People Are Just Realising Why TV Shows Use Laugh Tracks And No, It’s Not Just To Indicate Jokes

It makes perfect sense.
Warner Bros Studios

It’s a key part of classic sitcoms but what does the laugh track actually do?

Previously, I’d always assumed that it was there to tell you when to laugh, which actually kind of annoyed me, because shouldn’t the jokes and quips be obvious without an invisible audience alerting you to them?

Well, it turns out that laugh tracks were created to provide more than just a cue for laughter.

Why laugh tracks are added to TV shows

So, laugh tracks are actually part of a process called ‘sweetening’ and have actually been used in television since as early as the 1940s. These tracks aren’t just laughter, they’re offering hollering, and of course, the crucial “OOOH” sounds when the will-they-won’t-they couple finally kiss

According to Britannica: “Laugh tracks originated as not only a fix, and sometimes replacement, for an unengaged live audience but also as a way to engage an at-home audience into a more-traditional, communal, and theaterlike experience.”

So, more than a cue, these laugh tracks or ‘sweeteners’ are actually bringing us, the audience, more into the show and taking us from our sofa to directly in the audience, surrounded by people who are happy and laughing.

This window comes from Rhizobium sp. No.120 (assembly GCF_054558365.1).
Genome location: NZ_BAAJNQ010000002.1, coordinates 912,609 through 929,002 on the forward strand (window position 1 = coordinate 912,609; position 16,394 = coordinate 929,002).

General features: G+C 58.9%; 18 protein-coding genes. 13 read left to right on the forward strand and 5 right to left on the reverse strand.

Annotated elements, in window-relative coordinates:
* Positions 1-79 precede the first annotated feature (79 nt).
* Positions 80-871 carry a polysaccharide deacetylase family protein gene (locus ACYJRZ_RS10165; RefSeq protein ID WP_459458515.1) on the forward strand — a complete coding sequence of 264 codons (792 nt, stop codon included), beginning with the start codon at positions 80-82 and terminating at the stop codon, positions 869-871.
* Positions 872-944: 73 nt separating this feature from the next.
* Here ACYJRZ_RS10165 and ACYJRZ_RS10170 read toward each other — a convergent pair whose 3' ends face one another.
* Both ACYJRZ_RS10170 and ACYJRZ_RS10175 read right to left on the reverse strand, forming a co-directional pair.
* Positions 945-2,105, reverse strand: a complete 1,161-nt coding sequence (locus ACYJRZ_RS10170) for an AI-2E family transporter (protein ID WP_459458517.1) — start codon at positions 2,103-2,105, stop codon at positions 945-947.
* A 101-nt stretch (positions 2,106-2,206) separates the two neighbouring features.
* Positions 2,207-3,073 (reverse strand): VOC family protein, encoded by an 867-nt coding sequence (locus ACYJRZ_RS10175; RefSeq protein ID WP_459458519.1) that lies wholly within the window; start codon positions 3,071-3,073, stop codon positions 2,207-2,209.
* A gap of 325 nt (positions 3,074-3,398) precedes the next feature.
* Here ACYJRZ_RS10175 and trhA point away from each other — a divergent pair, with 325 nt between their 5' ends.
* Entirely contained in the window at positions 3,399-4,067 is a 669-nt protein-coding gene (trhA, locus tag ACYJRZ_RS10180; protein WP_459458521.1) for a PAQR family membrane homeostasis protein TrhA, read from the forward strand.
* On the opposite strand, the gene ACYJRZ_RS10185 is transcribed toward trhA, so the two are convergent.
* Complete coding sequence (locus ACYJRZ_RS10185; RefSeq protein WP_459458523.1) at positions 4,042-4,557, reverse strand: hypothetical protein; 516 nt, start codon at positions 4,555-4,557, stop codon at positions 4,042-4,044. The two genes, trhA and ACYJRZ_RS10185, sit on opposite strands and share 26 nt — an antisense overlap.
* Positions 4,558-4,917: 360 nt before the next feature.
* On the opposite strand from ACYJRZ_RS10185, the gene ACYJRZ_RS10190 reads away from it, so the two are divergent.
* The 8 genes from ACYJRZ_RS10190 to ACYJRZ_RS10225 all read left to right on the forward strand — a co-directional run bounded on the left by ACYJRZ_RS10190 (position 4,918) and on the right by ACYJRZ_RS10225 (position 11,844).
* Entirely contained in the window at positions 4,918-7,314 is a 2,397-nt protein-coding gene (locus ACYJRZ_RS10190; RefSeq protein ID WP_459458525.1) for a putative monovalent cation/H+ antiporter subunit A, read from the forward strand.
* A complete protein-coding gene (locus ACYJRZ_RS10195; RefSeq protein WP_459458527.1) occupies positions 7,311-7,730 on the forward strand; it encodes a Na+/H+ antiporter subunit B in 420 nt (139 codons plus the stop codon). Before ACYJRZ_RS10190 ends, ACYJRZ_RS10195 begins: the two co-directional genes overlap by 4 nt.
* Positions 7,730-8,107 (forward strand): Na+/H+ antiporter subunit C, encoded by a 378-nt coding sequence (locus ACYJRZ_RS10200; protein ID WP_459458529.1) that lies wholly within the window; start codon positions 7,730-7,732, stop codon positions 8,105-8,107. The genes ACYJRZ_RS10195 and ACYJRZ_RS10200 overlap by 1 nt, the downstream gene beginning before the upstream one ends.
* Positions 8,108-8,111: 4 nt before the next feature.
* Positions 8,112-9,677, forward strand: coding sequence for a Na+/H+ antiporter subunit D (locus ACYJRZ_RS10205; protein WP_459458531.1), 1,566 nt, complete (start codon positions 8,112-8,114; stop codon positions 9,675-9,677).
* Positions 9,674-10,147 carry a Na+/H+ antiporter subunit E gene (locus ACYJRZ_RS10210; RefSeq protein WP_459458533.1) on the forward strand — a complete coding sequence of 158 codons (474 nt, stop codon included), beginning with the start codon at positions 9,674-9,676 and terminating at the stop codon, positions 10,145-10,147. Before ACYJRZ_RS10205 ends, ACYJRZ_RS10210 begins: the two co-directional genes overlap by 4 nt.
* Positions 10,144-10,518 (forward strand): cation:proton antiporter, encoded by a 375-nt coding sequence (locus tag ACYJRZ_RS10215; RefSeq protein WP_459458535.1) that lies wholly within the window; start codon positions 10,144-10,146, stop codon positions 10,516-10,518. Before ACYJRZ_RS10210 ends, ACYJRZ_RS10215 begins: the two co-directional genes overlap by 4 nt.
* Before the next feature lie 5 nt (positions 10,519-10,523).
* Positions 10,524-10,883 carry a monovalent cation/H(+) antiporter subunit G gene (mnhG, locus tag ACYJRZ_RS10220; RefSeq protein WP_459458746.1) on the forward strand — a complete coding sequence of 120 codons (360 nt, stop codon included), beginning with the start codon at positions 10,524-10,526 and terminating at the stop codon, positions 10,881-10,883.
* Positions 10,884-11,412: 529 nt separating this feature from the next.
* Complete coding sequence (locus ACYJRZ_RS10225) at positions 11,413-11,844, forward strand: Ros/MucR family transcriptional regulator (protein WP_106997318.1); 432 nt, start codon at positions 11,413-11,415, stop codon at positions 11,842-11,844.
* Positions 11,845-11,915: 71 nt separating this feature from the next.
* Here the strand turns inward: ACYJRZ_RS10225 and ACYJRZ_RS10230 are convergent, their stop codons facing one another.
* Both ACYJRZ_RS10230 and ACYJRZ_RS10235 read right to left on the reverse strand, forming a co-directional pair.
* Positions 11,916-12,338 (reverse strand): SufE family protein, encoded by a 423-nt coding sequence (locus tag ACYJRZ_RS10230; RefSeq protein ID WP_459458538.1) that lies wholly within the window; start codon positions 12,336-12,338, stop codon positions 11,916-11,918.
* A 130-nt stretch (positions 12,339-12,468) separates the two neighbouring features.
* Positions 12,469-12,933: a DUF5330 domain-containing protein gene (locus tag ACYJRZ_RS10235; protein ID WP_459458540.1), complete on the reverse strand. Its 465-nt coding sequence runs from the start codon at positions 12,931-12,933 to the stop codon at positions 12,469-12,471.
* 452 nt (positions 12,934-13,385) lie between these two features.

As for those of us that find them annoying? Well, we may actually be in the minority. Britannica added that shows that use these tracks tend to have higher ratings and increased audience retention.

Why were laugh tracks invented?

Of course, we could feel like we’re in the audience just with live recordings of audiences laughing, so why bring laugh tracks into it at-all?

Well, because one sound engineer hated the way live audiences laughed. Yes, really.

Charley Douglass was a sound engineer who worked at CBS in the very early days of television and he really hated the way that audiences laughed in recordings. He felt they too often laughed at the wrong moments, didn’t laugh at the right moments or even laughed too loudly or for too long, according to the BBC.

The BBC said: ”[Douglass] took a page from radio producers before him who had pioneered the use of recorded laughter, most notably when Bing Crosby began pre-recording his show – which allowed his engineers to add or subtract the laughs in post-production.”

The more you know!


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